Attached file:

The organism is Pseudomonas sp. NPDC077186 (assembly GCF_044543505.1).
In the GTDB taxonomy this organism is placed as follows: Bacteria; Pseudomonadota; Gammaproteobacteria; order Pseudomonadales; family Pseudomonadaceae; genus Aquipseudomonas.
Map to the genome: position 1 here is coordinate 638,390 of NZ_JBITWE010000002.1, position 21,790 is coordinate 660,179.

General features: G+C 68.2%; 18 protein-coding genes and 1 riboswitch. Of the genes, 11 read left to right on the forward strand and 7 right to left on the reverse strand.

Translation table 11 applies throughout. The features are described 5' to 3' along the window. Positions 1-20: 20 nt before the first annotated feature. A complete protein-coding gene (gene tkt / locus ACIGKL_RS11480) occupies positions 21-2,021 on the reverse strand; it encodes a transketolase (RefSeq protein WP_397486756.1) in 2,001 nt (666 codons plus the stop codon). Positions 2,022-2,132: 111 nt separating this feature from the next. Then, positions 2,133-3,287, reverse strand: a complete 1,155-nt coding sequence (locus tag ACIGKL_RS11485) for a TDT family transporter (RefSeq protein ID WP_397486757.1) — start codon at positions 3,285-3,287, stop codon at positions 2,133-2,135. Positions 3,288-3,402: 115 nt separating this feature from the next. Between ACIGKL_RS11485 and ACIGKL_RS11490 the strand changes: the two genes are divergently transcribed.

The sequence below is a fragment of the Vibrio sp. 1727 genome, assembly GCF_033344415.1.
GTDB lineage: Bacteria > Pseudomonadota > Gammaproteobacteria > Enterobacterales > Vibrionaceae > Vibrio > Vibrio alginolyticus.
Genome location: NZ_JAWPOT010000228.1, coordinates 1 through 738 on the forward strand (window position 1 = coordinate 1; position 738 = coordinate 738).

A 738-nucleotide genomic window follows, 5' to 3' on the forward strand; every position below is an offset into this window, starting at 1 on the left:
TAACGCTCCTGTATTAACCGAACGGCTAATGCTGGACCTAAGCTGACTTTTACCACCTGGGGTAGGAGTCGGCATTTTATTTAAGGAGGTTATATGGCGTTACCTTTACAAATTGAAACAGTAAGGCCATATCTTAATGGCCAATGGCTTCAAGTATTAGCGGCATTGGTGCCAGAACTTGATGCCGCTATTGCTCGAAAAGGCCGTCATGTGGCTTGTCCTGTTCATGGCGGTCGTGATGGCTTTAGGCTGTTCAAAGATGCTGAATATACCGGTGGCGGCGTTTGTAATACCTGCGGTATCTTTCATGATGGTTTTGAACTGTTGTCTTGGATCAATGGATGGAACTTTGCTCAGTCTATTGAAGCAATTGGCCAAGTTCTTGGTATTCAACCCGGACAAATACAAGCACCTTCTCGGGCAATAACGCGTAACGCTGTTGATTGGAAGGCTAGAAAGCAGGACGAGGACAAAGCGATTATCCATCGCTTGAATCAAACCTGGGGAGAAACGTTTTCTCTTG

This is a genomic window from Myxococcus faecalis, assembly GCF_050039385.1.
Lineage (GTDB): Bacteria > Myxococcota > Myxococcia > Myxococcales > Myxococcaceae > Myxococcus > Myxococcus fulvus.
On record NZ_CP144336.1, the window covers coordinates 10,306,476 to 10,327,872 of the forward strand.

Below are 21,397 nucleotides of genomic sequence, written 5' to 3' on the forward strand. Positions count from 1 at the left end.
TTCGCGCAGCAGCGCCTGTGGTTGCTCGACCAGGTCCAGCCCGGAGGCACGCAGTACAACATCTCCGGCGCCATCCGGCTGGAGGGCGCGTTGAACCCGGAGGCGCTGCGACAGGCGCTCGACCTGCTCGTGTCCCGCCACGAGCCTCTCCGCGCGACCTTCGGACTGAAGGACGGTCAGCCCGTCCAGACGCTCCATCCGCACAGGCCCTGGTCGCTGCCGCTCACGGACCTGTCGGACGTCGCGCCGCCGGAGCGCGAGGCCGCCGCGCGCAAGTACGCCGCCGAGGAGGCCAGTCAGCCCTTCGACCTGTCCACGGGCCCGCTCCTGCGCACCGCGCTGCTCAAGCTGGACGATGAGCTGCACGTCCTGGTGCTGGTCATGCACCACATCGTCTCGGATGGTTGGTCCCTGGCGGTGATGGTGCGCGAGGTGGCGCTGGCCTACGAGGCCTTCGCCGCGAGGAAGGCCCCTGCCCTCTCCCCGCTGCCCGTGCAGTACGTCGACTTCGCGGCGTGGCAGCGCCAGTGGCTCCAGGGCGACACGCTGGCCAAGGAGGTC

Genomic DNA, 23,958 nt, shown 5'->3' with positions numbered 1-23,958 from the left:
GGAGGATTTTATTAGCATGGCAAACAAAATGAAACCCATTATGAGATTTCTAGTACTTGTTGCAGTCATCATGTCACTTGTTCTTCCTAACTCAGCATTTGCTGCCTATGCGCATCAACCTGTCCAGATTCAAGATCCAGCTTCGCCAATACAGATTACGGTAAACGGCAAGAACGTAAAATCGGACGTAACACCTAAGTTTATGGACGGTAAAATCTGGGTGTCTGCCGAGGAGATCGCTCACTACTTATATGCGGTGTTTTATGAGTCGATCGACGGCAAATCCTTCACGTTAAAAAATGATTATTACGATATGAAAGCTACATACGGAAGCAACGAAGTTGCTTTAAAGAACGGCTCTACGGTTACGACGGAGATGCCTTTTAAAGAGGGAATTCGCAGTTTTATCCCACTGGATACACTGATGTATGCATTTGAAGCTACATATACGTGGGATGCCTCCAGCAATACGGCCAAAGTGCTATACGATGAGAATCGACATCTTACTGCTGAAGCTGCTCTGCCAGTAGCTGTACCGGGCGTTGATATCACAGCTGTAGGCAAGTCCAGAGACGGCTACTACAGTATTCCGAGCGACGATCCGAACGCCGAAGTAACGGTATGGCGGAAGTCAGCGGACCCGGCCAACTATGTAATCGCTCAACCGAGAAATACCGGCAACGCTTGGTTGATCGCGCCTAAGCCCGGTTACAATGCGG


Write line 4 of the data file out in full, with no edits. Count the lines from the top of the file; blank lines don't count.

General features: G+C 68.2%; 18 protein-coding genes and 1 riboswitch. Of the genes, 11 read left to right on the forward strand and 7 right to left on the reverse strand.